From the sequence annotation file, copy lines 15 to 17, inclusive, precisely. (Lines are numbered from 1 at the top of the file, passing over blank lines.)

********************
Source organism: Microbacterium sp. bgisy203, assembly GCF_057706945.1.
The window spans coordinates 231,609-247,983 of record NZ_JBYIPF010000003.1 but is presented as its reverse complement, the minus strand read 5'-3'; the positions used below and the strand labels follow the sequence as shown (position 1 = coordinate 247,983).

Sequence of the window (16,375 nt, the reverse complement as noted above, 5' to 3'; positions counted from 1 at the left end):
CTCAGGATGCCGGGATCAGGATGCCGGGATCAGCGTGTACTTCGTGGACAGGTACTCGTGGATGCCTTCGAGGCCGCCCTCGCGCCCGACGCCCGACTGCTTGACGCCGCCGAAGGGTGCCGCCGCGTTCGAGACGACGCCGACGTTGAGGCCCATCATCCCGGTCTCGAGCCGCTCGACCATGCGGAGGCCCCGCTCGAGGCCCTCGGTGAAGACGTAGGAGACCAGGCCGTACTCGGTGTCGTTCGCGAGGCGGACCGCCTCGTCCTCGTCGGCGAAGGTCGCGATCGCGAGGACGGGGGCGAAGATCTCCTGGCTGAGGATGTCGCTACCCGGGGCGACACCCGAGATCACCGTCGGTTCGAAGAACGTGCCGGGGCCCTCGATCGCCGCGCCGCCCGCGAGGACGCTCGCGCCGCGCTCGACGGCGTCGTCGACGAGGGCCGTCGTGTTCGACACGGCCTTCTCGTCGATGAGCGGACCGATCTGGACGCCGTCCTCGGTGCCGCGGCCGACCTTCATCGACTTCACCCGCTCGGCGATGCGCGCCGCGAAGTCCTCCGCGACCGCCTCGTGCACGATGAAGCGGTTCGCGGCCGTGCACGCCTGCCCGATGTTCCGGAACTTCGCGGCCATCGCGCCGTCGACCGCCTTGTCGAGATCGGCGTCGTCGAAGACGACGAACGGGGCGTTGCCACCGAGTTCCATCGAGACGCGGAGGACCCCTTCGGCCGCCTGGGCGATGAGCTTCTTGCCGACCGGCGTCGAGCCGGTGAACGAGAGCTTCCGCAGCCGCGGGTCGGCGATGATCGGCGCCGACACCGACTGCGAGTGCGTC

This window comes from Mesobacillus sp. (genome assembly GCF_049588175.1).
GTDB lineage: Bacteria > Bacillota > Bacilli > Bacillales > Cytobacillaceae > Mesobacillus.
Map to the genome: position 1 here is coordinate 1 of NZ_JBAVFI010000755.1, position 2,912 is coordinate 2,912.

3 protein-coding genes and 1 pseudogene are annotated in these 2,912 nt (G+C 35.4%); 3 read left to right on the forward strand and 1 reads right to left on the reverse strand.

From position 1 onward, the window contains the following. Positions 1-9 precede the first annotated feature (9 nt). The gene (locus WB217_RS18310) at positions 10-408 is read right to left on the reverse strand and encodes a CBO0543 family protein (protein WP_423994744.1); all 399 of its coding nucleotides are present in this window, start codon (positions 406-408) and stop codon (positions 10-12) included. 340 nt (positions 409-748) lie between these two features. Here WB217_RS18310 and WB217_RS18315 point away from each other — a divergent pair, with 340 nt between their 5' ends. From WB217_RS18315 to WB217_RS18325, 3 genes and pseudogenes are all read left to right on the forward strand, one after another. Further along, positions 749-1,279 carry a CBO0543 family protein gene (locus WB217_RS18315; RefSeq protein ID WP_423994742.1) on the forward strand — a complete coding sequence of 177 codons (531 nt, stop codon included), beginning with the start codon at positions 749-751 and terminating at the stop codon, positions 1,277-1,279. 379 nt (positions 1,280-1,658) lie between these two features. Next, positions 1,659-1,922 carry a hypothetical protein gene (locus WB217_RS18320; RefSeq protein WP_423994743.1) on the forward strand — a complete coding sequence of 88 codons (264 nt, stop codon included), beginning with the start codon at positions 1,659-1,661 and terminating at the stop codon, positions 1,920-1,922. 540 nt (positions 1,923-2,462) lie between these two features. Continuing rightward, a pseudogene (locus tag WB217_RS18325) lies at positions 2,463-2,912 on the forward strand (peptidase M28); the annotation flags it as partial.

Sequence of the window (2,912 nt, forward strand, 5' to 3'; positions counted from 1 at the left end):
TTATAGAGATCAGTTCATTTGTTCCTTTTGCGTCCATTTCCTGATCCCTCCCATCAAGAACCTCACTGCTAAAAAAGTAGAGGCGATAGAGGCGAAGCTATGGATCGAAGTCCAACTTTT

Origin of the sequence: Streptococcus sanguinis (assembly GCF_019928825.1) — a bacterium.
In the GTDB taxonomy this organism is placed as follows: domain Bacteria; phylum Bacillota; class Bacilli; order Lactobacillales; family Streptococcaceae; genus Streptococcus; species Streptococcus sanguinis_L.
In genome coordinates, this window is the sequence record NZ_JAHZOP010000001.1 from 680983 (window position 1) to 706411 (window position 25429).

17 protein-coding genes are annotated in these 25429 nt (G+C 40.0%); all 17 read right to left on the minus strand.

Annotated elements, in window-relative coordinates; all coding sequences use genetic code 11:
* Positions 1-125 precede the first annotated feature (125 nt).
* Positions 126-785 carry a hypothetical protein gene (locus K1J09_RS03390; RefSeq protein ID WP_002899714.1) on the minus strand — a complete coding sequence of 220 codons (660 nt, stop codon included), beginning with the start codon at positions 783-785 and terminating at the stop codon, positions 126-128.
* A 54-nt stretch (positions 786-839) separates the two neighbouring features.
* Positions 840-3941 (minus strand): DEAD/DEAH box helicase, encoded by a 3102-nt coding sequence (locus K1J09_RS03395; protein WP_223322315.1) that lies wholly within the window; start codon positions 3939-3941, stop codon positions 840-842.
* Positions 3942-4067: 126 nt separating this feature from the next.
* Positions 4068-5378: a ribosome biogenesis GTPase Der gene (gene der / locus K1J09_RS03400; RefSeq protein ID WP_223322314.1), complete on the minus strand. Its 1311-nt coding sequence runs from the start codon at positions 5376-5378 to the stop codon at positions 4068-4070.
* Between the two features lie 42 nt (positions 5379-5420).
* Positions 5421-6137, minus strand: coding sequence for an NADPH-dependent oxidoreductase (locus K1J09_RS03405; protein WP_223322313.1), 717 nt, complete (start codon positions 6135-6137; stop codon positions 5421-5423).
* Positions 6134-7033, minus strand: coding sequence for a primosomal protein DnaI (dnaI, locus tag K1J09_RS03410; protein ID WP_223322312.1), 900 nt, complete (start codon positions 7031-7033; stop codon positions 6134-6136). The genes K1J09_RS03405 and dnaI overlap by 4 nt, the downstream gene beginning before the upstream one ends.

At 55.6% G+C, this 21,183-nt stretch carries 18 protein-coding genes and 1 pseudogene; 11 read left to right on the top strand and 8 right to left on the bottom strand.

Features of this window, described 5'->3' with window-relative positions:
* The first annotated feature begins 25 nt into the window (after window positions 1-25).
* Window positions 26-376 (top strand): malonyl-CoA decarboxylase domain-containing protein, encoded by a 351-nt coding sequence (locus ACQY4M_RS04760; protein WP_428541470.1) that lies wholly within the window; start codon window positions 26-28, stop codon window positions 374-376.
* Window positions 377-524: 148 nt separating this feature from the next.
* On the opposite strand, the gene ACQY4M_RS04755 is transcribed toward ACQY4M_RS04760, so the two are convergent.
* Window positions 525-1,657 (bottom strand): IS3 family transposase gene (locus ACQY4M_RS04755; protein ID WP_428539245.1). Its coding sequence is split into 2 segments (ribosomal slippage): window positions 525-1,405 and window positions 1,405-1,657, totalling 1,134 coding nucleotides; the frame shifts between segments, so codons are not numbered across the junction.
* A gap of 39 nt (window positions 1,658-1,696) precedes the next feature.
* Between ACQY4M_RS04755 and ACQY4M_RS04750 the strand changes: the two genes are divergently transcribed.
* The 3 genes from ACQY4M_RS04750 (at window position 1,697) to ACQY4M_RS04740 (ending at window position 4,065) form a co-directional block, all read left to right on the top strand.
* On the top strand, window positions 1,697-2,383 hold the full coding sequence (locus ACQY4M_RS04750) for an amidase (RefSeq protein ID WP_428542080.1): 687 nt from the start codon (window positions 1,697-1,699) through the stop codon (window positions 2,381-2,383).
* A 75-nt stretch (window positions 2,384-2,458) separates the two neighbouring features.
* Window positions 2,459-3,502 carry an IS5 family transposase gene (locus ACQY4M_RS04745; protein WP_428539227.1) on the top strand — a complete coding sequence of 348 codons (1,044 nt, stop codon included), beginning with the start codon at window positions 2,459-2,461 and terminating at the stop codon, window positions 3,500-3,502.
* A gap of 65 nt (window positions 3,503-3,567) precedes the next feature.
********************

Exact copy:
17 protein-coding genes are annotated in these 25429 nt (G+C 40.0%); all 17 read right to left on the minus strand.

Annotated elements, in window-relative coordinates; all coding sequences use genetic code 11:
* Positions 1-125 precede the first annotated feature (125 nt).